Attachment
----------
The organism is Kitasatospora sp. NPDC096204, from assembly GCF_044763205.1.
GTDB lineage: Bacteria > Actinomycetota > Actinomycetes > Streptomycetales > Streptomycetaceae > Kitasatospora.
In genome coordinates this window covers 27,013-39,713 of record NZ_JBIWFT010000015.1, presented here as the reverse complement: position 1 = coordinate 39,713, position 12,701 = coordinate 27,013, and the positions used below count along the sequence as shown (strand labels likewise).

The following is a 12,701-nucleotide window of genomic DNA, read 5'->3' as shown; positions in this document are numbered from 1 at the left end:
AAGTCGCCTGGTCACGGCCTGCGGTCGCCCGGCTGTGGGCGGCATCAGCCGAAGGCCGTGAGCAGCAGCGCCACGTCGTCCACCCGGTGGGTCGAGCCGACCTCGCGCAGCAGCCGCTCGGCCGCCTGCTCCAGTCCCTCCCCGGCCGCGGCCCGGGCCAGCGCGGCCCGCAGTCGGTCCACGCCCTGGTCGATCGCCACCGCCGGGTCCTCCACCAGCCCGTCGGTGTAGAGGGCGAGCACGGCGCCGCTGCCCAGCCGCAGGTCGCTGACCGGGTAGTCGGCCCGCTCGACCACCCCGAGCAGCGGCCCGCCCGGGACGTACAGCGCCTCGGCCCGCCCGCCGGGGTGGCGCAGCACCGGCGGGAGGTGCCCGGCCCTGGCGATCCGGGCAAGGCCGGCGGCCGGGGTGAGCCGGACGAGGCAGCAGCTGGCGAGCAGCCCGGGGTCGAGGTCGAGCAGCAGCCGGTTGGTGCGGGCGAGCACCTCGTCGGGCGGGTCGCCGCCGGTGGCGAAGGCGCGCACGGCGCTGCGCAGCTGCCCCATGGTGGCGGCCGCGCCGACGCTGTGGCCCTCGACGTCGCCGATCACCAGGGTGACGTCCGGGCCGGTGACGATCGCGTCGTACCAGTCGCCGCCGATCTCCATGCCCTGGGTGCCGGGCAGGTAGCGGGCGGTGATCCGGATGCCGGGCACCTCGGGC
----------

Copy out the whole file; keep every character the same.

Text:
The organism is Kitasatospora sp. NPDC096204, from assembly GCF_044763205.1.
GTDB lineage: Bacteria > Actinomycetota > Actinomycetes > Streptomycetales > Streptomycetaceae > Kitasatospora.
In genome coordinates this window covers 27,013-39,713 of record NZ_JBIWFT010000015.1, presented here as the reverse complement: position 1 = coordinate 39,713, position 12,701 = coordinate 27,013, and the positions used below count along the sequence as shown (strand labels likewise).

The following is a 12,701-nucleotide window of genomic DNA, read 5'->3' as shown; positions in this document are numbered from 1 at the left end:
AAGTCGCCTGGTCACGGCCTGCGGTCGCCCGGCTGTGGGCGGCATCAGCCGAAGGCCGTGAGCAGCAGCGCCACGTCGTCCACCCGGTGGGTCGAGCCGACCTCGCGCAGCAGCCGCTCGGCCGCCTGCTCCAGTCCCTCCCCGGCCGCGGCCCGGGCCAGCGCGGCCCGCAGTCGGTCCACGCCCTGGTCGATCGCCACCGCCGGGTCCTCCACCAGCCCGTCGGTGTAGAGGGCGAGCACGGCGCCGCTGCCCAGCCGCAGGTCGCTGACCGGGTAGTCGGCCCGCTCGACCACCCCGAGCAGCGGCCCGCCCGGGACGTACAGCGCCTCGGCCCGCCCGCCGGGGTGGCGCAGCACCGGCGGGAGGTGCCCGGCCCTGGCGATCCGGGCAAGGCCGGCGGCCGGGGTGAGCCGGACGAGGCAGCAGCTGGCGAGCAGCCCGGGGTCGAGGTCGAGCAGCAGCCGGTTGGTGCGGGCGAGCACCTCGTCGGGCGGGTCGCCGCCGGTGGCGAAGGCGCGCACGGCGCTGCGCAGCTGCCCCATGGTGGCGGCCGCGCCGACGCTGTGGCCCTCGACGTCGCCGATCACCAGGGTGACGTCCGGGCCGGTGACGATCGCGTCGTACCAGTCGCCGCCGATCTCCATGCCCTGGGTGCCGGGCAGGTAGCGGGCGGTGATCCGGATGCCGGGCACCTCGGGC